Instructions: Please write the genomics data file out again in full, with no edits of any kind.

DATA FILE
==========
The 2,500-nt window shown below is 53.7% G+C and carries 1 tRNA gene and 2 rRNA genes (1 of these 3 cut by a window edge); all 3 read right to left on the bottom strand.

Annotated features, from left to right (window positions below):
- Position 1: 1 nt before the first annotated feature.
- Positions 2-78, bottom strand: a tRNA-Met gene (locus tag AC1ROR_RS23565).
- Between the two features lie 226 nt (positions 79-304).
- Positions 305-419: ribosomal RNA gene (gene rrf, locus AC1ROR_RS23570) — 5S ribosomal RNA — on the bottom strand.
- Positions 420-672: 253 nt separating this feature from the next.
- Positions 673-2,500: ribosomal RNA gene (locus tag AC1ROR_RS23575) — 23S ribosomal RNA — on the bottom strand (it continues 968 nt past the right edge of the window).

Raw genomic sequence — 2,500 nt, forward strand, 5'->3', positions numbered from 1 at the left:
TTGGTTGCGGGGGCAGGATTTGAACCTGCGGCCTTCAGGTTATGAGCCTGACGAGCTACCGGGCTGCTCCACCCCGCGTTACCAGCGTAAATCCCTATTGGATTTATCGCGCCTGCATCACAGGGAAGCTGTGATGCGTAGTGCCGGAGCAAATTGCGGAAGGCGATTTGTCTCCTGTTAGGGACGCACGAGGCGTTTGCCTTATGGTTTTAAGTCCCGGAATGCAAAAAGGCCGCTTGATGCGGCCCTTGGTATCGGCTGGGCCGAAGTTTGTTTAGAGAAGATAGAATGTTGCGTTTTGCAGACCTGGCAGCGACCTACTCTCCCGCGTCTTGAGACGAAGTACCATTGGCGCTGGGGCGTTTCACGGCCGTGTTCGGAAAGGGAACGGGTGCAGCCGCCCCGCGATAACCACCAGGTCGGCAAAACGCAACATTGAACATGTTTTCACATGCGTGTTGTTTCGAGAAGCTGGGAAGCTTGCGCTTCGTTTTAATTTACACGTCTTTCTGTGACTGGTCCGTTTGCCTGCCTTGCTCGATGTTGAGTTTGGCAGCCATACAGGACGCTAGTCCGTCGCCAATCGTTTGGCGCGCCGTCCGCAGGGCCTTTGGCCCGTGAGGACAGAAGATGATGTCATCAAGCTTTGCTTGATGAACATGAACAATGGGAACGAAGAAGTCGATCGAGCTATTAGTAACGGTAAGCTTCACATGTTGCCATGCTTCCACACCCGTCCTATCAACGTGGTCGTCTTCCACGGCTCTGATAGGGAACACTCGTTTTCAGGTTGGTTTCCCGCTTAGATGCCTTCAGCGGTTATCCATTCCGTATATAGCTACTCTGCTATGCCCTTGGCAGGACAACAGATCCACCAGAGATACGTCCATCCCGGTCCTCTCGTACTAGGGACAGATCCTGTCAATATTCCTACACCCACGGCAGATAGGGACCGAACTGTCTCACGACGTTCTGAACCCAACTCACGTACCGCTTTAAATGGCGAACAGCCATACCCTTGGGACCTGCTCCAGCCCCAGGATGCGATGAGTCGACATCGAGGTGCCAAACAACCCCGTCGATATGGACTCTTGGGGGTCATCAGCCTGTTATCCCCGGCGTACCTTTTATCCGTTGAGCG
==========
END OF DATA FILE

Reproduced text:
The 2,500-nt window shown below is 53.7% G+C and carries 1 tRNA gene and 2 rRNA genes (1 of these 3 cut by a window edge); all 3 read right to left on the bottom strand.

Annotated features, from left to right (window positions below):
- Position 1: 1 nt before the first annotated feature.
- Positions 2-78, bottom strand: a tRNA-Met gene (locus tag AC1ROR_RS23565).
- Between the two features lie 226 nt (positions 79-304).
- Positions 305-419: ribosomal RNA gene (gene rrf, locus AC1ROR_RS23570) — 5S ribosomal RNA — on the bottom strand.
- Positions 420-672: 253 nt separating this feature from the next.
- Positions 673-2,500: ribosomal RNA gene (locus tag AC1ROR_RS23575) — 23S ribosomal RNA — on the bottom strand (it continues 968 nt past the right edge of the window).

Raw genomic sequence — 2,500 nt, forward strand, 5'->3', positions numbered from 1 at the left:
TTGGTTGCGGGGGCAGGATTTGAACCTGCGGCCTTCAGGTTATGAGCCTGACGAGCTACCGGGCTGCTCCACCCCGCGTTACCAGCGTAAATCCCTATTGGATTTATCGCGCCTGCATCACAGGGAAGCTGTGATGCGTAGTGCCGGAGCAAATTGCGGAAGGCGATTTGTCTCCTGTTAGGGACGCACGAGGCGTTTGCCTTATGGTTTTAAGTCCCGGAATGCAAAAAGGCCGCTTGATGCGGCCCTTGGTATCGGCTGGGCCGAAGTTTGTTTAGAGAAGATAGAATGTTGCGTTTTGCAGACCTGGCAGCGACCTACTCTCCCGCGTCTTGAGACGAAGTACCATTGGCGCTGGGGCGTTTCACGGCCGTGTTCGGAAAGGGAACGGGTGCAGCCGCCCCGCGATAACCACCAGGTCGGCAAAACGCAACATTGAACATGTTTTCACATGCGTGTTGTTTCGAGAAGCTGGGAAGCTTGCGCTTCGTTTTAATTTACACGTCTTTCTGTGACTGGTCCGTTTGCCTGCCTTGCTCGATGTTGAGTTTGGCAGCCATACAGGACGCTAGTCCGTCGCCAATCGTTTGGCGCGCCGTCCGCAGGGCCTTTGGCCCGTGAGGACAGAAGATGATGTCATCAAGCTTTGCTTGATGAACATGAACAATGGGAACGAAGAAGTCGATCGAGCTATTAGTAACGGTAAGCTTCACATGTTGCCATGCTTCCACACCCGTCCTATCAACGTGGTCGTCTTCCACGGCTCTGATAGGGAACACTCGTTTTCAGGTTGGTTTCCCGCTTAGATGCCTTCAGCGGTTATCCATTCCGTATATAGCTACTCTGCTATGCCCTTGGCAGGACAACAGATCCACCAGAGATACGTCCATCCCGGTCCTCTCGTACTAGGGACAGATCCTGTCAATATTCCTACACCCACGGCAGATAGGGACCGAACTGTCTCACGACGTTCTGAACCCAACTCACGTACCGCTTTAAATGGCGAACAGCCATACCCTTGGGACCTGCTCCAGCCCCAGGATGCGATGAGTCGACATCGAGGTGCCAAACAACCCCGTCGATATGGACTCTTGGGGGTCATCAGCCTGTTATCCCCGGCGTACCTTTTATCCGTTGAGCG